Hazardous Materials Teams working with the U.S Environmental Protection Agency (EPA) have been working around the clock to secure and remove nearly 25 pounds of spilled mercury after a garage containing over 100 mercury-filled thermometers caught fire in Coronado earlier this week.
EPA Reveals New Information
The cause of the fire is still under investigation. The extensive cleanup, which shut down 5th Street between Orange Avenue and D Avenue until further notice has left many residents wondering who is paying for the HAZMAT removal and use of city personnel.
“Generally speaking, release generators and landowners where releases occurred are responsible,” Margot Prez-Sullivan, with the U.S. Environmental Protection Agency, said. “The EPA’s Criminal Investigation Division is aware of the release.”
Environmental crews reported the spill included about 24 pounds of mercury and responders set up a safety perimeter around the scene. One fluid ounce of mercury weighs almost one pound. It is still unknown why that amount of mercury was in the garage.
“We can’t speculate as to an individual’s motives for having mercury or devices containing mercury in his or her home,” Perez-Sullivan said.
The EPA website is a great resource for those interested in learning more about mercury exposure and how to clean up a mercury spill, in the event that a thermometer breaks.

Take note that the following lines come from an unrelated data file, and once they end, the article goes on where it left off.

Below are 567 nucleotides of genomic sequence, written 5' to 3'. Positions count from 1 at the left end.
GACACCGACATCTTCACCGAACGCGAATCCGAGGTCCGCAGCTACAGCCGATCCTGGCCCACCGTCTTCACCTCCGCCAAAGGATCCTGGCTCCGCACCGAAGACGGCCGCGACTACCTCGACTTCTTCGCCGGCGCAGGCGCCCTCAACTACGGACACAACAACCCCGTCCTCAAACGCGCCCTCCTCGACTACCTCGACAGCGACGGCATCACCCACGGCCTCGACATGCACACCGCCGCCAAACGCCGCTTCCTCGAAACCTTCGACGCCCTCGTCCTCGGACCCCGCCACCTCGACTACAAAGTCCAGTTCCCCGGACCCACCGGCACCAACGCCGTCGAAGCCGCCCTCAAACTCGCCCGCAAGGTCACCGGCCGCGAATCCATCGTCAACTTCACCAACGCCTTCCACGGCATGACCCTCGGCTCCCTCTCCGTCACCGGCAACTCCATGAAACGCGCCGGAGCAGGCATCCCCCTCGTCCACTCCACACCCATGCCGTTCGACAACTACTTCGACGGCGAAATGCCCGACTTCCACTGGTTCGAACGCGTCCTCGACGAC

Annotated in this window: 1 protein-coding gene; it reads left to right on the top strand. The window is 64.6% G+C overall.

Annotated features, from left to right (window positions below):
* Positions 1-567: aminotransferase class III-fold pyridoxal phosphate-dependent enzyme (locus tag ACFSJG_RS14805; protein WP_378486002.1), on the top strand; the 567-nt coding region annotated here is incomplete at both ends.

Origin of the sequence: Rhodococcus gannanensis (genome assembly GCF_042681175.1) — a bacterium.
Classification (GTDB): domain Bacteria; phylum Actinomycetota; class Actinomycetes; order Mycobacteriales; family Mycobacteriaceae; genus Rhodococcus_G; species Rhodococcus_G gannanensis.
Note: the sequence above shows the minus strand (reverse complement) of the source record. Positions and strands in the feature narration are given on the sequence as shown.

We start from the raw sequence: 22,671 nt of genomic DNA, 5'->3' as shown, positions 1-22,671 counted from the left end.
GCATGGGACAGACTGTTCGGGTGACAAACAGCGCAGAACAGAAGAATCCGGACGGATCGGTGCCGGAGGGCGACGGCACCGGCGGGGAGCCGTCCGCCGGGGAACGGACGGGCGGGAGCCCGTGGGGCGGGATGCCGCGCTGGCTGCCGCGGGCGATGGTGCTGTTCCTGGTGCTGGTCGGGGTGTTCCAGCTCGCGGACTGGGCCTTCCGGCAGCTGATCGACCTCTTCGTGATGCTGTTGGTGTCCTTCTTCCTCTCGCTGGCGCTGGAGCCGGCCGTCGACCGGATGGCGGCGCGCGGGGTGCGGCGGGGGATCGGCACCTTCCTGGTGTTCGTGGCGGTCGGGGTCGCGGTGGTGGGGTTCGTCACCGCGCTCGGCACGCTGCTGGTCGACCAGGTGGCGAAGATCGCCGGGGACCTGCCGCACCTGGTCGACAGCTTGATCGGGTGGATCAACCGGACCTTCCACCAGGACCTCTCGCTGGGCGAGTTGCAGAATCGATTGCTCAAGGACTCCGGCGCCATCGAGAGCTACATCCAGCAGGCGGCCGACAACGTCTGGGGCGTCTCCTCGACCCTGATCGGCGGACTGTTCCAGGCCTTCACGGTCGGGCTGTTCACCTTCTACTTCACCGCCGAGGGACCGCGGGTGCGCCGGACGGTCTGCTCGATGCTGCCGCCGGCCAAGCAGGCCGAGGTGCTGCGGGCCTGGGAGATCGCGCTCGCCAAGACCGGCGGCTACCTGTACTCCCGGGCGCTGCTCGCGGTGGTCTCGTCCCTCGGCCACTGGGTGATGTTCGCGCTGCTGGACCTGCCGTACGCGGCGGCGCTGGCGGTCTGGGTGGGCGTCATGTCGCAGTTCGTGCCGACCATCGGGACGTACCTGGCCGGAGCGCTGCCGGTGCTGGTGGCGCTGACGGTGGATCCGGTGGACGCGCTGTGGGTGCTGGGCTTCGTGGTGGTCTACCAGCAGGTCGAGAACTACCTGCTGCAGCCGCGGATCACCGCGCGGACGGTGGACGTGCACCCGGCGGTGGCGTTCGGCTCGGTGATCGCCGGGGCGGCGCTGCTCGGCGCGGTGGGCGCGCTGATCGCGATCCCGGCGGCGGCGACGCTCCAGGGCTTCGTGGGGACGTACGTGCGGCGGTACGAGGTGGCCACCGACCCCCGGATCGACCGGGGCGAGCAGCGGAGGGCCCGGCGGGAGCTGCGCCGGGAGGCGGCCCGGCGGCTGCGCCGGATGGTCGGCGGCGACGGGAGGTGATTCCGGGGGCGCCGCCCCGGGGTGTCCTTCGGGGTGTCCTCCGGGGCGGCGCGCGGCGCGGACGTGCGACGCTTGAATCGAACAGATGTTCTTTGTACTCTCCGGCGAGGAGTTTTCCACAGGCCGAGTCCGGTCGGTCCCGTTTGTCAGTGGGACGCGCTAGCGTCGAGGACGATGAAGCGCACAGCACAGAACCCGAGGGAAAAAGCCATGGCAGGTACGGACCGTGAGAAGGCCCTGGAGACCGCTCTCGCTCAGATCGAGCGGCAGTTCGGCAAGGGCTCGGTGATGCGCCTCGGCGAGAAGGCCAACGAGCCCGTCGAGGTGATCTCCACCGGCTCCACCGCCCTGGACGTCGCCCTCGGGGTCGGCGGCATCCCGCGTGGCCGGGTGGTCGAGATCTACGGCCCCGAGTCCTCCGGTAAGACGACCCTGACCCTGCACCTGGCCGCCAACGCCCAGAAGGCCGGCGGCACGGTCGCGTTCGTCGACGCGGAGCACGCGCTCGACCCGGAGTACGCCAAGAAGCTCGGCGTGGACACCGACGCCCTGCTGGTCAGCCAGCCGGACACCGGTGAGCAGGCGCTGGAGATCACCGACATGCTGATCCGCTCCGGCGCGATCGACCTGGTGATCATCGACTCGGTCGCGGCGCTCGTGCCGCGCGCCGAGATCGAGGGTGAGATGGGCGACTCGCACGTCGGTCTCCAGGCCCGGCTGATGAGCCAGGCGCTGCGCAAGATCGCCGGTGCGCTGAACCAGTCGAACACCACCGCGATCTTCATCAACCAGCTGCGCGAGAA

However, given the magnitude of Monday’s spill, “the City of Coronado formally requested the U.S. Environmental Protection Agency assume responsibility for the cleanup,” Janine Zuniga, Senior Management Analyst for the City of Coronado, stated in a press release.
EPA and City of Coronado Reassure Residents of Their Safety
And while no evacuations or injuries have been reported, residents are left wondering if they should be fearful of exposure, especially after runoff from the water used to extinguish the garage fire puddled several blocks away. Perez-Sullivan and Zuniga agree, residents shouldn’t be worried about mercury emissions in the air or water.
“Environmental Health staff monitored the gutters from there back to the scene with no indication of contamination,” said Zuniga. “The water was pumped into barrels for disposal after further testing. There was no indication that any of the water entered the storm drain. Health officials evaluated the gutter and driveway directly fronting the scene on Wednesday, June 6, and determined those areas to be clear of contamination.”
A large trash bin was brought in and the ground underneath it was covered with plastic on Tuesday. Crews in white coveralls and safety masks have continued to remove debris from the garage, which included dozens of shattered glass vials of mercury and other items that may have been contaminated.
On Thursday, an excavator and several large blue storage containers were hauled onto the scene by Patriot Environmental Services, a contracted provider of comprehensive environmental services in the Western United States. “If [mercury is] detected, the EPA removes the materials for disposal at a permitted facility designed to handle the waste,” said Perez-Sullivan.
The garage fire started at about 2:30 p.m. on Monday in an alley behind the 400 block of Orange Avenue. First responders extinguished the flames within 10 minutes of arriving at the scene. Damage to the structure alone is estimated to be $20,000.
This is an ongoing story. We will publish updates as they become available.